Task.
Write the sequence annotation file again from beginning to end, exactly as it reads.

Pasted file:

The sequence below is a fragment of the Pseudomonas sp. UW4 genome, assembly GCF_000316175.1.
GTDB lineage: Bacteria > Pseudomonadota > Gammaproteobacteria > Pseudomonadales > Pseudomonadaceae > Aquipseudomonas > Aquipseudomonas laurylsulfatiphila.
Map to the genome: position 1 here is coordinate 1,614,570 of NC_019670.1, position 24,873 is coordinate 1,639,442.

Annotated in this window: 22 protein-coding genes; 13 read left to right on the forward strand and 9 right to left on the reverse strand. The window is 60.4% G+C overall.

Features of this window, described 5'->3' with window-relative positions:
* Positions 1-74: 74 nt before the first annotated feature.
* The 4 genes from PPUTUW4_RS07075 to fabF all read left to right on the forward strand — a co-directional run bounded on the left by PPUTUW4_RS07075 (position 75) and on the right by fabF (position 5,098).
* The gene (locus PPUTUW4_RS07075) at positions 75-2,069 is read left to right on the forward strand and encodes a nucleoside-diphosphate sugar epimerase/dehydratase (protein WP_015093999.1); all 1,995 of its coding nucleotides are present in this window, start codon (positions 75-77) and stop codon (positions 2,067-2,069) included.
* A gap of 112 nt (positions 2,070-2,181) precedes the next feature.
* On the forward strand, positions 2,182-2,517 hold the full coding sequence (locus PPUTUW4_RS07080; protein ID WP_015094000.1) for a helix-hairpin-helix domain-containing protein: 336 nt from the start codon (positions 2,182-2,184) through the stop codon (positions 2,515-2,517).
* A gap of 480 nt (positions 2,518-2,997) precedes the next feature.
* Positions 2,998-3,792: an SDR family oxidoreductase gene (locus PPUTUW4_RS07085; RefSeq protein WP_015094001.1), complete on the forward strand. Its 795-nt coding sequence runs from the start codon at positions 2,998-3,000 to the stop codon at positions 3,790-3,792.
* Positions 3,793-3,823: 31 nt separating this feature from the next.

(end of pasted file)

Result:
The sequence below is a fragment of the Pseudomonas sp. UW4 genome, assembly GCF_000316175.1.
GTDB lineage: Bacteria > Pseudomonadota > Gammaproteobacteria > Pseudomonadales > Pseudomonadaceae > Aquipseudomonas > Aquipseudomonas laurylsulfatiphila.
Map to the genome: position 1 here is coordinate 1,614,570 of NC_019670.1, position 24,873 is coordinate 1,639,442.

Annotated in this window: 22 protein-coding genes; 13 read left to right on the forward strand and 9 right to left on the reverse strand. The window is 60.4% G+C overall.

Features of this window, described 5'->3' with window-relative positions:
* Positions 1-74: 74 nt before the first annotated feature.
* The 4 genes from PPUTUW4_RS07075 to fabF all read left to right on the forward strand — a co-directional run bounded on the left by PPUTUW4_RS07075 (position 75) and on the right by fabF (position 5,098).
* The gene (locus PPUTUW4_RS07075) at positions 75-2,069 is read left to right on the forward strand and encodes a nucleoside-diphosphate sugar epimerase/dehydratase (protein WP_015093999.1); all 1,995 of its coding nucleotides are present in this window, start codon (positions 75-77) and stop codon (positions 2,067-2,069) included.
* A gap of 112 nt (positions 2,070-2,181) precedes the next feature.
* On the forward strand, positions 2,182-2,517 hold the full coding sequence (locus PPUTUW4_RS07080; protein ID WP_015094000.1) for a helix-hairpin-helix domain-containing protein: 336 nt from the start codon (positions 2,182-2,184) through the stop codon (positions 2,515-2,517).
* A gap of 480 nt (positions 2,518-2,997) precedes the next feature.
* Positions 2,998-3,792: an SDR family oxidoreductase gene (locus PPUTUW4_RS07085; RefSeq protein WP_015094001.1), complete on the forward strand. Its 795-nt coding sequence runs from the start codon at positions 2,998-3,000 to the stop codon at positions 3,790-3,792.
* Positions 3,793-3,823: 31 nt separating this feature from the next.